Tidal energy projects slowly taking hold across nation

Ron Smith is co-founder of Verdant Power, which plans to install 30 tidal turbines at the site marked by the buoy in the East River this spring. On the Manhattan shoreline just across from the site is an oil- and gas-fired power plant.
Buy Photo Judy Benson/The Day Ron Smith is co-founder of Verdant Power, which plans to install 30 tidal turbines at the site marked by the buoy in the East River this spring. On the Manhattan shoreline just across from the site is an oil- and gas-fired power plant.

From the East River walkway near his office on Roosevelt Island, Ron Smith looks across to Manhattan's East Side shoreline, to the hulking warehouses and exhaust stacks of an oil-and-gas power plant, today's way of keeping the city's lights burning.

But in the swift-flowing tidal waters in between, Smith sees the future of energy generation. He and partner Trey Taylor are co-founders of Verdant Power, which generated electricity from underwater turbines in the river as part of a pilot project last year and will install 30 new turbines at the site this spring.

"The 1 megawatt these will generate is trivial," he said. "But by 2020 to 2040, these kinds of technologies will be all over the world."

Verdant Power is among companies worldwide in the forefront of exploring the potential for generating power from the tides, a form of renewable energy with some distinct advantages over wind or solar energy, but also with some unique challenges. In one reflection of the growing interest, the Federal Energy Regulatory Commission noted last year that it had issued 100 preliminary permits for various tidal sites in the United States. Just this month, FERC announced an agreement with the Coast Guard to cooperate on navigation and other issues arising from tidal, wave and river current energy projects.

By some estimates, these technologies could one day supply as much as 30 percent of U.S. power needs, but there are a lot of uncertainties about how much of that potential actually can be realized, said Paul Jacobson, senior project manager at the Electric Power Research Institute.

"It's going to be a niche technology," he said. "But in the places where the conditions are good, it can be very attractive."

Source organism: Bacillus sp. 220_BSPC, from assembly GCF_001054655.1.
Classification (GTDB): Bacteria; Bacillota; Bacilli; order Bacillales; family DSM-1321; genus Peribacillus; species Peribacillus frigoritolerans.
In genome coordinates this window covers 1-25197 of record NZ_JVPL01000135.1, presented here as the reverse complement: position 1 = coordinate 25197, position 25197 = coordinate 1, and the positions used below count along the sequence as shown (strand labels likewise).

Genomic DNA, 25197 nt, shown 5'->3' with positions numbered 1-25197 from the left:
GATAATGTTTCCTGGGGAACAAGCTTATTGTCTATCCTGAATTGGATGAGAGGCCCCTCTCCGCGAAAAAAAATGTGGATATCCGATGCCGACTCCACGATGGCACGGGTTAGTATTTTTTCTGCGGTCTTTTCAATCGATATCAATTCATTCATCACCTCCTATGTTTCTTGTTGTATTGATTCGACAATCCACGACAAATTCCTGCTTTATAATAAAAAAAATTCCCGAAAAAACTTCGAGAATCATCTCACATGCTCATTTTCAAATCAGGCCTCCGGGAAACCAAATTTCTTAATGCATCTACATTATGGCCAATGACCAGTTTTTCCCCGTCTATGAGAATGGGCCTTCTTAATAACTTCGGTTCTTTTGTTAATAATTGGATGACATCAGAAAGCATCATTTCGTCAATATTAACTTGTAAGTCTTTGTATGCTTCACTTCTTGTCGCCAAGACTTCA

Alaska, Maine and Washington state have the U.S. sites with the greatest potential, followed by other coastal states including New York and Massachusetts, according to a 2011 Georgia Tech-U.S. Department of Energy report. Because tides move at regular cycles, tidal generators provide a predictable source of power, a distinct advantage over the fluctuating winds and cloudy days that can disrupt wind or solar arrays, Jacobson said.

"When the power is predictable, it's easier to plan to bring other things on line when needed," he said.

One of the main challenges of tidal power, though, is the harsh, corrosive sea environment.

"There is a lot of power in these tidal currents, but some of the devices deployed have promptly broken because of the amount of energy," Jacobson said.

Other major challenges are the long lead time and the significant investment required to get projects beyond the conceptual stage. Verdant Power, for one, has raised $35 million thus far, but needs another $25 million for its Roosevelt Island project, Smith said.

"There are high initial capital costs, and not a lot of initial return," he said.

Tidal turbine development has made progress in recent years, though, with companies such as Siemens producing tidal turbines, and working projects generating power in the Irish Sea and the Netherlands.

In the United States, the Ocean Renewable Power Co. achieved a major milestone in September when it began delivering power from a turbine in Cobscook Bay, between Eastport and Lubec, Maine, to Bangor Hydro Electric. It was the first time in U.S. history that power from a tidal generator has fed the commercial grid. Over the next five years, the company plans to install enough turbines to generate a total of 5 megawatts of power.

"We've been at this for 8 years, and we've had our share of ups and downs," said Christopher Sauer, president and chief executive officer of Ocean Renewable. "Now, people are calling us from all over the world - Ireland, Scotland, Chile, Japan."

To some, the company's turbines resemble an old-fashioned push lawn mower. Sauer, however, prefers to describe the turbine as a "water wheel that's been twisted." Other designs look more like airplane propellers or wind turbines, except shorter. It's too soon to tell which design will dominate, Sauer said, and it may be that different designs will be better suited to different site conditions.

"Who knows, at the end of the day, which one will be most successful?" he said.

In addition to developing its site in Maine, Ocean Renewable also is working in Alaska and with two other companies on developing their sites. Grants from the state of Maine and the federal energy department were key to getting the Cobscook Bay project off the ground, Sauer said.

"We're not at a point where we can compete on a grid power price" without grant assistance, he said.

Also critical to its success, Sauer said, were the discussions with the local community and regulatory agencies that began as the project was being planned. To accommodate local fishermen, for example, the turbines were moved away from the most productive areas. The turbine field takes up about 60 acres of the bay that is now off-limits to fishing with drag nets, although vessels can pass over the turbines unimpeded, Sauer said.

"We've had long-standing and continual discussions with the fishermen," he said.

j.benson@theday.com

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